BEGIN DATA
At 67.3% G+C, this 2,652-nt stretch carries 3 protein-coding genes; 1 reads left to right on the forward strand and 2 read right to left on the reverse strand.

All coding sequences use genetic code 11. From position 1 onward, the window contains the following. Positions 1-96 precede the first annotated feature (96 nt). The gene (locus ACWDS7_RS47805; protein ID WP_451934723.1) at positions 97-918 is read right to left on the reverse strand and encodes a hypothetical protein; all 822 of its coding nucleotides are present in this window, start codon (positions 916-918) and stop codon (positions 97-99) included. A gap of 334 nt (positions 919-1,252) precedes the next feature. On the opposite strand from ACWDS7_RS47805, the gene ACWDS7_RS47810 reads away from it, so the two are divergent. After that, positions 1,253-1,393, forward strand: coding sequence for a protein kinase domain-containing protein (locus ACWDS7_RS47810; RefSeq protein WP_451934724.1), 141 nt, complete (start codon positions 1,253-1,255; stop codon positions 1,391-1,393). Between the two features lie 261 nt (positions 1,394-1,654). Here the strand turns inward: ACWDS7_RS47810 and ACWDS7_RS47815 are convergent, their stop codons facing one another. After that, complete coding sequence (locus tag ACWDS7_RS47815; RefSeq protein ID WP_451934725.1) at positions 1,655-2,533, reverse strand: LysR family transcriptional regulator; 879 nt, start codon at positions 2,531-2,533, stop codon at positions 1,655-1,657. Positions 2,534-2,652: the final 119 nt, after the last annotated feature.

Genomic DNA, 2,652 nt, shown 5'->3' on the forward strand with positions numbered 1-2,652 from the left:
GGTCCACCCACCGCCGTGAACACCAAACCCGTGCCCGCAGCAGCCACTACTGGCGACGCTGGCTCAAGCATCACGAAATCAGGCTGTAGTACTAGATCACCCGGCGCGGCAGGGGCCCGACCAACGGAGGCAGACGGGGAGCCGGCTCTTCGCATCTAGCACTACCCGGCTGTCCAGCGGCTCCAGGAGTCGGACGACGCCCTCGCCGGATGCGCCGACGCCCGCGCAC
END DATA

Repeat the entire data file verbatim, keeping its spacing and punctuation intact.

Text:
At 67.3% G+C, this 2,652-nt stretch carries 3 protein-coding genes; 1 reads left to right on the forward strand and 2 read right to left on the reverse strand.

All coding sequences use genetic code 11. From position 1 onward, the window contains the following. Positions 1-96 precede the first annotated feature (96 nt). The gene (locus ACWDS7_RS47805; protein ID WP_451934723.1) at positions 97-918 is read right to left on the reverse strand and encodes a hypothetical protein; all 822 of its coding nucleotides are present in this window, start codon (positions 916-918) and stop codon (positions 97-99) included. A gap of 334 nt (positions 919-1,252) precedes the next feature. On the opposite strand from ACWDS7_RS47805, the gene ACWDS7_RS47810 reads away from it, so the two are divergent. After that, positions 1,253-1,393, forward strand: coding sequence for a protein kinase domain-containing protein (locus ACWDS7_RS47810; RefSeq protein WP_451934724.1), 141 nt, complete (start codon positions 1,253-1,255; stop codon positions 1,391-1,393). Between the two features lie 261 nt (positions 1,394-1,654). Here the strand turns inward: ACWDS7_RS47810 and ACWDS7_RS47815 are convergent, their stop codons facing one another. After that, complete coding sequence (locus tag ACWDS7_RS47815; RefSeq protein ID WP_451934725.1) at positions 1,655-2,533, reverse strand: LysR family transcriptional regulator; 879 nt, start codon at positions 2,531-2,533, stop codon at positions 1,655-1,657. Positions 2,534-2,652: the final 119 nt, after the last annotated feature.

Genomic DNA, 2,652 nt, shown 5'->3' on the forward strand with positions numbered 1-2,652 from the left:
GGTCCACCCACCGCCGTGAACACCAAACCCGTGCCCGCAGCAGCCACTACTGGCGACGCTGGCTCAAGCATCACGAAATCAGGCTGTAGTACTAGATCACCCGGCGCGGCAGGGGCCCGACCAACGGAGGCAGACGGGGAGCCGGCTCTTCGCATCTAGCACTACCCGGCTGTCCAGCGGCTCCAGGAGTCGGACGACGCCCTCGCCGGATGCGCCGACGCCCGCGCAC